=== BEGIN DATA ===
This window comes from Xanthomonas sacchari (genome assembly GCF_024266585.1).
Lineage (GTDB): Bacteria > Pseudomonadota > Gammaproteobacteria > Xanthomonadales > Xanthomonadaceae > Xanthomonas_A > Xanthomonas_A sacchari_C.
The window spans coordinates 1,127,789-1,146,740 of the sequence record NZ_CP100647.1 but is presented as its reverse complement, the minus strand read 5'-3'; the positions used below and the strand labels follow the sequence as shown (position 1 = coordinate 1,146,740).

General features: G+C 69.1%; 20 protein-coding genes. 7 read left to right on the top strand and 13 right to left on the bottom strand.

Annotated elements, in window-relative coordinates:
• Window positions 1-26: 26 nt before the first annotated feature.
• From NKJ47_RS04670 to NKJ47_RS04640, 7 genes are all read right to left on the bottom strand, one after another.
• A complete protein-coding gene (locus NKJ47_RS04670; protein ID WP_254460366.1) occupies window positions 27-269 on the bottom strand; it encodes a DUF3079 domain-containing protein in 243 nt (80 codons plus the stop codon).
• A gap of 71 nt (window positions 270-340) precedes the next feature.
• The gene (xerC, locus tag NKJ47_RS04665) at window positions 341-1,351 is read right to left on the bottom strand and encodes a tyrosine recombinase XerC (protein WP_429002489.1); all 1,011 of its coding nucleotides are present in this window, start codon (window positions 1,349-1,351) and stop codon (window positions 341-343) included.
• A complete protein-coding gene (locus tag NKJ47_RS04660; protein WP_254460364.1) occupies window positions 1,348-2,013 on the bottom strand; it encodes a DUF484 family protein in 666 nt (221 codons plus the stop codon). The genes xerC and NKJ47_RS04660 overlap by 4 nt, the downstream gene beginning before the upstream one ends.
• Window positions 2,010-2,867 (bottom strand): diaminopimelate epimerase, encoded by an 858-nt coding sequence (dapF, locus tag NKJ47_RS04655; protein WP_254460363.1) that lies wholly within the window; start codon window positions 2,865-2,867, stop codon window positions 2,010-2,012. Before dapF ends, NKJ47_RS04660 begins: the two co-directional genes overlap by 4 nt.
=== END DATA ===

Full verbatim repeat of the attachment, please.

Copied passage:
This window comes from Xanthomonas sacchari (genome assembly GCF_024266585.1).
Lineage (GTDB): Bacteria > Pseudomonadota > Gammaproteobacteria > Xanthomonadales > Xanthomonadaceae > Xanthomonas_A > Xanthomonas_A sacchari_C.
The window spans coordinates 1,127,789-1,146,740 of the sequence record NZ_CP100647.1 but is presented as its reverse complement, the minus strand read 5'-3'; the positions used below and the strand labels follow the sequence as shown (position 1 = coordinate 1,146,740).

General features: G+C 69.1%; 20 protein-coding genes. 7 read left to right on the top strand and 13 right to left on the bottom strand.

Annotated elements, in window-relative coordinates:
• Window positions 1-26: 26 nt before the first annotated feature.
• From NKJ47_RS04670 to NKJ47_RS04640, 7 genes are all read right to left on the bottom strand, one after another.
• A complete protein-coding gene (locus NKJ47_RS04670; protein ID WP_254460366.1) occupies window positions 27-269 on the bottom strand; it encodes a DUF3079 domain-containing protein in 243 nt (80 codons plus the stop codon).
• A gap of 71 nt (window positions 270-340) precedes the next feature.
• The gene (xerC, locus tag NKJ47_RS04665) at window positions 341-1,351 is read right to left on the bottom strand and encodes a tyrosine recombinase XerC (protein WP_429002489.1); all 1,011 of its coding nucleotides are present in this window, start codon (window positions 1,349-1,351) and stop codon (window positions 341-343) included.
• A complete protein-coding gene (locus tag NKJ47_RS04660; protein WP_254460364.1) occupies window positions 1,348-2,013 on the bottom strand; it encodes a DUF484 family protein in 666 nt (221 codons plus the stop codon). The genes xerC and NKJ47_RS04660 overlap by 4 nt, the downstream gene beginning before the upstream one ends.
• Window positions 2,010-2,867 (bottom strand): diaminopimelate epimerase, encoded by an 858-nt coding sequence (dapF, locus tag NKJ47_RS04655; protein WP_254460363.1) that lies wholly within the window; start codon window positions 2,865-2,867, stop codon window positions 2,010-2,012. Before dapF ends, NKJ47_RS04660 begins: the two co-directional genes overlap by 4 nt.